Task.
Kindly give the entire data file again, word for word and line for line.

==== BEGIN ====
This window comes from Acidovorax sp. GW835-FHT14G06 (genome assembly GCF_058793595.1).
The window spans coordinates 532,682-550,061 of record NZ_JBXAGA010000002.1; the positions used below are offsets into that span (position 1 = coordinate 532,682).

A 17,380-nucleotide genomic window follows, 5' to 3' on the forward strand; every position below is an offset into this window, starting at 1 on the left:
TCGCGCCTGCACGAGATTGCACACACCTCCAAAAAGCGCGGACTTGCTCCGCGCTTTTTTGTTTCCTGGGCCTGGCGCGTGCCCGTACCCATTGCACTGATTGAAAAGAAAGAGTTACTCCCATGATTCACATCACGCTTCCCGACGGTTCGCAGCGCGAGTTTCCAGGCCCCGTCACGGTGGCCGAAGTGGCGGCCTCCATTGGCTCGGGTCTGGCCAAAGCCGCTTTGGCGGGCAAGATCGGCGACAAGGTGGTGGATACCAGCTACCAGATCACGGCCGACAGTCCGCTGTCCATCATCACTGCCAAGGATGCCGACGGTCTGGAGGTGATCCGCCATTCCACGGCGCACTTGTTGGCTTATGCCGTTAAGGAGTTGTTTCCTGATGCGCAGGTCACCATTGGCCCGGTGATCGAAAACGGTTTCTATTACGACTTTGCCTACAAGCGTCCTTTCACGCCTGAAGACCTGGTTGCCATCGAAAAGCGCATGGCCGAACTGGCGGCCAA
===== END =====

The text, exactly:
This window comes from Acidovorax sp. GW835-FHT14G06 (genome assembly GCF_058793595.1).
The window spans coordinates 532,682-550,061 of record NZ_JBXAGA010000002.1; the positions used below are offsets into that span (position 1 = coordinate 532,682).

A 17,380-nucleotide genomic window follows, 5' to 3' on the forward strand; every position below is an offset into this window, starting at 1 on the left:
TCGCGCCTGCACGAGATTGCACACACCTCCAAAAAGCGCGGACTTGCTCCGCGCTTTTTTGTTTCCTGGGCCTGGCGCGTGCCCGTACCCATTGCACTGATTGAAAAGAAAGAGTTACTCCCATGATTCACATCACGCTTCCCGACGGTTCGCAGCGCGAGTTTCCAGGCCCCGTCACGGTGGCCGAAGTGGCGGCCTCCATTGGCTCGGGTCTGGCCAAAGCCGCTTTGGCGGGCAAGATCGGCGACAAGGTGGTGGATACCAGCTACCAGATCACGGCCGACAGTCCGCTGTCCATCATCACTGCCAAGGATGCCGACGGTCTGGAGGTGATCCGCCATTCCACGGCGCACTTGTTGGCTTATGCCGTTAAGGAGTTGTTTCCTGATGCGCAGGTCACCATTGGCCCGGTGATCGAAAACGGTTTCTATTACGACTTTGCCTACAAGCGTCCTTTCACGCCTGAAGACCTGGTTGCCATCGAAAAGCGCATGGCCGAACTGGCGGCCAA